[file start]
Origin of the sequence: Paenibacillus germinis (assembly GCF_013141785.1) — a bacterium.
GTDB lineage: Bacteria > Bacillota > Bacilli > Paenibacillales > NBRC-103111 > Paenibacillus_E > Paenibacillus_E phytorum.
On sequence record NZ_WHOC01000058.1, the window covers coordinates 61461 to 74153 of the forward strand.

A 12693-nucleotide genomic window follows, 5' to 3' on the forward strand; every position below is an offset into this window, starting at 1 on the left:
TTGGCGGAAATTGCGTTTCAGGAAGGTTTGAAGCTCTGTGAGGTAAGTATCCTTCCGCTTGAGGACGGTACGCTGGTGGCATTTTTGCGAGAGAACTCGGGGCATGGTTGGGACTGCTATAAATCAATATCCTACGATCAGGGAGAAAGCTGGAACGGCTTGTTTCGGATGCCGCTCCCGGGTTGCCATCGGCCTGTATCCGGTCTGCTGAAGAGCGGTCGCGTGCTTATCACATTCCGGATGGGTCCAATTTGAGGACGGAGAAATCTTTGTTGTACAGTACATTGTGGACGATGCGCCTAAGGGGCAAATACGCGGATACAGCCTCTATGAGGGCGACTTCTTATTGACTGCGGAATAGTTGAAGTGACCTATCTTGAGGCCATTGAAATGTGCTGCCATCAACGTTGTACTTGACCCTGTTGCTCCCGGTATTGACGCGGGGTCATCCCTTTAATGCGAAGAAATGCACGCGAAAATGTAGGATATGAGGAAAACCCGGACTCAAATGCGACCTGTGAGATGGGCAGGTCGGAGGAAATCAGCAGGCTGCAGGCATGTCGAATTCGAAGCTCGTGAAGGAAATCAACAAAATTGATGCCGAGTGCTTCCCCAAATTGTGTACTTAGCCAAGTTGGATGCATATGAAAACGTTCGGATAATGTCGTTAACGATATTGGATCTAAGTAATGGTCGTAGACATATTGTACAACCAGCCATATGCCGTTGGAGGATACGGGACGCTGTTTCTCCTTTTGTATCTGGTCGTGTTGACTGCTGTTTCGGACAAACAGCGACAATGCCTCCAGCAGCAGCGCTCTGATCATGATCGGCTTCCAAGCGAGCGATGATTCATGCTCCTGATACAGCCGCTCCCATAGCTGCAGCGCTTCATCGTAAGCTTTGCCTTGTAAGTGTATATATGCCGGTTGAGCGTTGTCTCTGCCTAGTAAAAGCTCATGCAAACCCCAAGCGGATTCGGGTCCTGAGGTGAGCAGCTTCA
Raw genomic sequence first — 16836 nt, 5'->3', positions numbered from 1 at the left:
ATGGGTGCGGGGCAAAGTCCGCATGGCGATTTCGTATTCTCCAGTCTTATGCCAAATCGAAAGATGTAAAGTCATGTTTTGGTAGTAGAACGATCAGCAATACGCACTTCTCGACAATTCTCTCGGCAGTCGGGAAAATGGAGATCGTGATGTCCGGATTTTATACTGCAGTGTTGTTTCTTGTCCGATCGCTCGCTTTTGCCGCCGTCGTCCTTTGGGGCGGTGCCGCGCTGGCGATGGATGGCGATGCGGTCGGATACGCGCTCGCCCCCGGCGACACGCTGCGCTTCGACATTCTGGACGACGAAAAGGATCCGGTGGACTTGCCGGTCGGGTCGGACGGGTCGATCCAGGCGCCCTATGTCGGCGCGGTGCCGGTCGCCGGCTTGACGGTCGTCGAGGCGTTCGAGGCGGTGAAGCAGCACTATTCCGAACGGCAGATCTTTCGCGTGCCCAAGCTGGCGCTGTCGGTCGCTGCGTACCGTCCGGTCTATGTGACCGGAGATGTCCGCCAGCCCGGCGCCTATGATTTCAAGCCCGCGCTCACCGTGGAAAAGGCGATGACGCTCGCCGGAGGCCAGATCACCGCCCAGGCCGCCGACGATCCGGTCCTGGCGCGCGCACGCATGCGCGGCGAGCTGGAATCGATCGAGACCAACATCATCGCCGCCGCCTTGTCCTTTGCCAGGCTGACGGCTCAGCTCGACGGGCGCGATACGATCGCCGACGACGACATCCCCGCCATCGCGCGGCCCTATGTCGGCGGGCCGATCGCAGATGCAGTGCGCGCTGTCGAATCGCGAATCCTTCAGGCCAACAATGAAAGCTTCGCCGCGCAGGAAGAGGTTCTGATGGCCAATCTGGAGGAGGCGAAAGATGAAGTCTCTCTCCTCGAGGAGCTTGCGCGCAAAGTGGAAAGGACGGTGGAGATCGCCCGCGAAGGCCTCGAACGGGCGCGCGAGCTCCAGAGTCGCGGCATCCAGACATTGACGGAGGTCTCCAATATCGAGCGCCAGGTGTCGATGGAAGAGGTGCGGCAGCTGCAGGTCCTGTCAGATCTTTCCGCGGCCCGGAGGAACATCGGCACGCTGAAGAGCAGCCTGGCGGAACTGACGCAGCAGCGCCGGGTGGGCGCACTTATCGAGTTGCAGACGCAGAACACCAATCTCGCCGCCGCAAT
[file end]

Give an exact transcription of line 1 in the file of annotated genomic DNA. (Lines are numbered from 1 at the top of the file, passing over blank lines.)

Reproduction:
Origin of the sequence: Paenibacillus germinis (assembly GCF_013141785.1) — a bacterium.